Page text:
TN: Two Older Germans...(short/boring)

Lunch Monday to celebrate Laura’s 50’th BD (1971):

  1. Joh.Jon.Prum Wehlener Sonnenuhr Auslese (QmP; A.P.Nr.25 76 511 2572; EA; 10%) 1971: Deep golden/burnished bronze color; beautiful cedary botrytis/peachy/apricotty old Mosel very complex nose; bit soft very rich/lush intense botrytis/apricotty/peachy slightly sweet cedary slight R/floral very complex beautiful flavor; very long/lingering slightly sweet mostly botrytis/peachy/apricotty very slight R/floral very complex old Mosel cedary beautiful finish that goes on&on; a beautiful fully mature JJPrum that should go on another 10 yrs at least; no signs of oxidation; very pricey at $10.99 (Berbiglia)

  1. Bischofliches Priesterseminar Wiltingen Kupp Qualitatswein (feinste Auslese; Eiswein; geerntet am 26.12.1970; EA) Trier 1970: Deep golden/bronze color; slight earthy rather grapey/cedary ripe R/floral somewhat LateHrvst/passito-like bit smokey/cedary fairly complex lovely nose; fairly tart grapey/R/bit floral rateher passito/LateHrvst slightly sweet bit simple interesting some complex flavor; fairly long fairly sweet grapey/floral/R/LH/passito cedary bit complex finish; a lovely fully mature Eiswein but a bit diminished in intensity; way overpaid at $14.19 (K)

A wee BloodyPulpit:

  1. The emphasis was finding wines of Laura’s BirthYear. Both of these wines had no signs of leakage and the corks were solid & came out intact w/ an AhSo.
    Both of these wines were in beautiful shape, no signs of oxidation, no signs of going round the bend. I was expecting a bit more intensity in both of them, but the complexity was there. These wines should go on another 10-15 yrs but will probably just fade in intensity and gently fade away into the sunset.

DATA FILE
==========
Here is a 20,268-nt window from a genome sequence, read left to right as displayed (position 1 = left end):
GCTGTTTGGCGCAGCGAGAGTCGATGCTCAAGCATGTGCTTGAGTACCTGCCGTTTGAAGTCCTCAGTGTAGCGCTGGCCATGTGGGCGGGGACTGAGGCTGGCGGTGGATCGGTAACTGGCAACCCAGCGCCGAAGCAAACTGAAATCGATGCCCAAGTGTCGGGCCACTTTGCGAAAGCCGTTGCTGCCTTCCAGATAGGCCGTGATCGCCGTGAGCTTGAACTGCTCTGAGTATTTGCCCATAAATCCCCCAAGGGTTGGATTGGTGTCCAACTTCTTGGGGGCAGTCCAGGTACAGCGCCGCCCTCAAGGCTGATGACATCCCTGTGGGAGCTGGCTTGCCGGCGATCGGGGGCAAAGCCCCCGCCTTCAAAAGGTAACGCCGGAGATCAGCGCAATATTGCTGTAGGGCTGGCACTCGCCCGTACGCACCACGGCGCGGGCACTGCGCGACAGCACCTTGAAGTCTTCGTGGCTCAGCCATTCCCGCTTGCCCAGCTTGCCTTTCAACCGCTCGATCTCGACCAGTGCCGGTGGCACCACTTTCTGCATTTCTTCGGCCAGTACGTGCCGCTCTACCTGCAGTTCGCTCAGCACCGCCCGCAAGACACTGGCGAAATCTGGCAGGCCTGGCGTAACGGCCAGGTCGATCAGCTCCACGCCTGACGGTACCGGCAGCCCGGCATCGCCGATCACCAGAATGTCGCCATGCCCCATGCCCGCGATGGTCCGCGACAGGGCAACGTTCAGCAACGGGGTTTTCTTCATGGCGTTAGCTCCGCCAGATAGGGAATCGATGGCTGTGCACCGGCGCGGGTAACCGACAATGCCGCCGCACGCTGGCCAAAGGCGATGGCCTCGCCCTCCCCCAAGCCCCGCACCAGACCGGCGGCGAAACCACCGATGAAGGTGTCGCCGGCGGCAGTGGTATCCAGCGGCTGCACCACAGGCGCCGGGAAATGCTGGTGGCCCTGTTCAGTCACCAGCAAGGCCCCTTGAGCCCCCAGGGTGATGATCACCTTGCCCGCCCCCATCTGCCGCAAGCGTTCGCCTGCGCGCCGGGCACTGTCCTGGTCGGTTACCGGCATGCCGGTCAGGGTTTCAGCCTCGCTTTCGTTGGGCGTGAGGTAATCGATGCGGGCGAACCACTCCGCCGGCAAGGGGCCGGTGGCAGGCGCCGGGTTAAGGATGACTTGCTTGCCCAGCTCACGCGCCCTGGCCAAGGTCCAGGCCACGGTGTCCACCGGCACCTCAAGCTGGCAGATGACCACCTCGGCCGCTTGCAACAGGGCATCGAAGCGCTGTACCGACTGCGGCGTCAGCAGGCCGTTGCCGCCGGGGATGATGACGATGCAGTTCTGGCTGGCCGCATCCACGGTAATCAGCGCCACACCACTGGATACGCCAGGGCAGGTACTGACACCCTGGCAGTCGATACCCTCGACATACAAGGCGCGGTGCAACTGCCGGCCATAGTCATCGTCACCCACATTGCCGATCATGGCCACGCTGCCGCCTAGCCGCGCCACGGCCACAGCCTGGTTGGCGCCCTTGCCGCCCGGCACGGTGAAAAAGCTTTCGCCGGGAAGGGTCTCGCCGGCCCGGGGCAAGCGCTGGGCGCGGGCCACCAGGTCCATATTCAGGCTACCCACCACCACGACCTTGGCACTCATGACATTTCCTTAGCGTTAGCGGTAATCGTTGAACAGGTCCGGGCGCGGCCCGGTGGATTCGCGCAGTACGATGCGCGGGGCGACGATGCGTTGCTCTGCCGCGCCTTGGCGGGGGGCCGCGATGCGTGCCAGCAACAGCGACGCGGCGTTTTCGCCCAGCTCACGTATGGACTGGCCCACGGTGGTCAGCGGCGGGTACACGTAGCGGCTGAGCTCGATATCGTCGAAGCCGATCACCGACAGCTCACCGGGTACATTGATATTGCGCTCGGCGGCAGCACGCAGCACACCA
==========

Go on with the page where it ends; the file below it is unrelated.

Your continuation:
I find that most Eisweins just don’t develop the complexity you get in Auslese/BA/TBA wines w/ botrytis. That was certainly true of this Eiswein.
    Bear in mind that 1970 was the yr just before the German’s instituted their game-changing wine laws in 1971. Thus no A.P.Nr. on the Eiswein. And the term feinste Auslese was prohibited.
    The BD girl fully deserved these two gems.
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Two older Germans… sorry, I kind of reckoned you were about to tell a joke :slight_smile:

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If you ever need another person to help you drink your wines feel free to PM me [cheers.gif] . $10.99 is pretty pricey for sure. I will give you $15 a bottle for all of the rest of your 71 JJ WS Auslese just to do you a favor :slight_smile:

But seriously, awesome stuff. Thanks for sharing the notes

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Whatta generous offer, Gavin. How can I pass that up. Alas, this was my last btl of all my '71 Germans. The end of an era. In the early '70’s, I learned to appreciate German
whites from drinking the '71’s. Still have a half dozen or so of the '76’s left.


Here, I’ll start it off:

Two older Germans walked into a bar and each asks for a glass of 1971 TBA. The bartender says, “____________.”

[Which reminds me of a riesling-antitrust crossover joke: One day my law school roommate returned home after antitrust. His prof was Philip Areeda, who was known as an oenophile. At the end of class that day, Areeda had said, “Next day, we’ll take up the TBA cases. And I don’t mean Trockenbeerenauslese.” My roommate said he was pretty sure he was the only person who got the joke.

For those of you who know riesling but not antitrust, the TBA cases grew out of gas station franchises, where the oil companies required station operators to buy the oil companies’ brands of Tires, Batteries and Accessories.]

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That tying stuff is still percolating around. Look at the aggrieved franchisees of Tim Hortons trying to get out of arbitration (and into court) to fend off having to buy overpriced flour/coffee/sugar etc.

It’s enough to drive a Canadian to Icewine!!!

Thanks for the writeup, Tom - sounds lovely. Always fun to look at the price tags on old bottles!